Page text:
The strength of the Australian agriculture sector has pushed out lifestyle buyers on a sought-after Southern Tablelands property just over 200 kilometres from Sydney.
Petrichor rolls over 160 hectares of productive basalt soils 13km south-west of Crookwell and attracted widespread interest from diverse buyer groups.
Reliably watered by springs, dams and the Wheeo Creek, the property was marketed for offers over $2.5 million and was secured prior to closure of the expression of interest period.
LAWD senior director Col Medway said properties of this size located within an easy drive of metropolitan areas, were typically pursued by city sprawlers seeking reliable lifestyle blocks, or developers looking for subdivision potential.
"Although Petrichor has been run as a cattle operation, very often when these smaller blocks become available, they attract a large volume of buyers from the city lifestyle market, particularly when they are within three hours of Sydney," Mr Medway said.
"Agriculture, however, is in an extremely strong position given the combination of record high commodity prices, low interest rates and excellent seasonal conditions, placing producers in a position to more aggressively pursue smaller properties to complement their existing businesses.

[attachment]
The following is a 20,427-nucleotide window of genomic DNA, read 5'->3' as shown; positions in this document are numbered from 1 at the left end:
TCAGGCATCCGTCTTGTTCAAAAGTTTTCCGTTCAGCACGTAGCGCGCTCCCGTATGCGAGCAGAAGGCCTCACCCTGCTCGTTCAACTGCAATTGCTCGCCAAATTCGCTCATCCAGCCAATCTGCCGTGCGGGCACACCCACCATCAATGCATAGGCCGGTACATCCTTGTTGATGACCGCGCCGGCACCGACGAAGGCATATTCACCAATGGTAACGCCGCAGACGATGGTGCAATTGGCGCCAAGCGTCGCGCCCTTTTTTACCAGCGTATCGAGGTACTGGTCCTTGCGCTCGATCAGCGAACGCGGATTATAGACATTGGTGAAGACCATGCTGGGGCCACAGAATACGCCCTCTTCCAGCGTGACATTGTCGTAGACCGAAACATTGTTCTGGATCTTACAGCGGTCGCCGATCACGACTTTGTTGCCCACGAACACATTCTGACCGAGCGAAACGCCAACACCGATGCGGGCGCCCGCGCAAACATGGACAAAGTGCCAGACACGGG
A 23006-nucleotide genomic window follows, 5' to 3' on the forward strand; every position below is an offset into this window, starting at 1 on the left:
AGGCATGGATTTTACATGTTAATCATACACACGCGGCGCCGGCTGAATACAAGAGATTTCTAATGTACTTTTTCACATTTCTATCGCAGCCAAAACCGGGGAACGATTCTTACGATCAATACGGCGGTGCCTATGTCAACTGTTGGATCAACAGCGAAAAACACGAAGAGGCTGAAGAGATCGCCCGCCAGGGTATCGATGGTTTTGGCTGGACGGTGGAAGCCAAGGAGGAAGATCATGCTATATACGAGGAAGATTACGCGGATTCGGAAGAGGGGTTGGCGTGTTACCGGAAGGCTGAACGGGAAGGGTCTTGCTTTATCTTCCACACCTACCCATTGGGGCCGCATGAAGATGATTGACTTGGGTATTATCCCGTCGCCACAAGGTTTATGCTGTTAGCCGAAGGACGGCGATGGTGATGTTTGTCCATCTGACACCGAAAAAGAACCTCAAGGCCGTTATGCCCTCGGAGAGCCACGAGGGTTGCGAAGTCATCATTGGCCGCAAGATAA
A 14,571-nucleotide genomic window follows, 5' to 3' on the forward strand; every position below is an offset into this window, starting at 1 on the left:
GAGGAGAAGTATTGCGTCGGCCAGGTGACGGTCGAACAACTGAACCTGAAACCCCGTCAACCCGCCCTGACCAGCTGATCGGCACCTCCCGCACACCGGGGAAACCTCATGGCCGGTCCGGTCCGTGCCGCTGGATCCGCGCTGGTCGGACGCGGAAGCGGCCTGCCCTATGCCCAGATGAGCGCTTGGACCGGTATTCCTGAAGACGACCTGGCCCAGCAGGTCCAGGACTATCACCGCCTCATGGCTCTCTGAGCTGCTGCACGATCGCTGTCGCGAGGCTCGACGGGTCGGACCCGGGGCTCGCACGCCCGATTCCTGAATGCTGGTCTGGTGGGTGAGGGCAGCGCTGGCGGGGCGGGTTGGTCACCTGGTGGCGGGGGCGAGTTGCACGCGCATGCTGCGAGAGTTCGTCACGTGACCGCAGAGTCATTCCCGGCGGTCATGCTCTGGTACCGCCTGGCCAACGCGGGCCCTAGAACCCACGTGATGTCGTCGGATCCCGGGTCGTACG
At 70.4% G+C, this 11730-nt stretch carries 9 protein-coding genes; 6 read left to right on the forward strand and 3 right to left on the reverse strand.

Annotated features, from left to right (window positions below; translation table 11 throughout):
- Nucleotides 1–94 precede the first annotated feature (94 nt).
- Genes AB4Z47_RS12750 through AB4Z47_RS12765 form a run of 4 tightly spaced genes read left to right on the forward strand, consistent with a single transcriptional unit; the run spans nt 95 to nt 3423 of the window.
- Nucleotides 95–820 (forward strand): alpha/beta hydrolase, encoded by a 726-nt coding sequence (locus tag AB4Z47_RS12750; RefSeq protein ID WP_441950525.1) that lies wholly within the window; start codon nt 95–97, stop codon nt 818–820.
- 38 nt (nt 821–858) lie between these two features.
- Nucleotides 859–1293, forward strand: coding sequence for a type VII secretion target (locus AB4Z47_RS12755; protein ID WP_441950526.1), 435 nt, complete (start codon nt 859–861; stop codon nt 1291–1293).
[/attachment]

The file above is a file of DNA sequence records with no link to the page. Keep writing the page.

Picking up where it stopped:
"This is reflective of the current appetite of local farming businesses to expand and the farmer-to-farmer sales trend that has underscored the incredible escalation of prices and land values we have seen in rural property over the recent period."
The Southern Tablelands is one of Australia's earliest settled areas and is well regarded for its prime grazing land, reliable rainfall and temperate climate, along with close proximity to Sydney, Canberra, the Snow Fields and New South Wales South Coast. As an agricultural asset, the location is also close to key livestock marketing facilities.
Since 2019, Petrichor had been held by Nagy and Margaret Sorial, to accompany their Goulbourn district beef enterprise including two cattle studs, McSorial Reds and Supermoon Speckle Park, as well as a commercial operation.
"Petrichor has always performed for us, and paved the way for us to expand, giving us more land and the right conditions to always have reliable grass reserves and an oats crop for feed," Mr Sorial said.
Mr Sorial said his family named the property Petrichor, meaning the smell of rain, because it mirrored the block's reliable and productive falls, averaging 855mm annually.
"It's just a beautiful block of land," Mr Sorial said.
"At the back of Petrichor, you are 900 metres above sea level, there is a spectacular view and it always smells of rain."
The property is divided into 16 established paddocks, to facilitate weekly stock rotations.
"We have always had the block understocked, that has just been our preference as we prefer to really look after our land," Mr Sorial said.
"We didn't anticipate we would have any trouble selling Petrichor, as its just such beautiful land, but the process has been very smooth and we were pleasantly surprised to accept an offer before the expressions of interest had closed."
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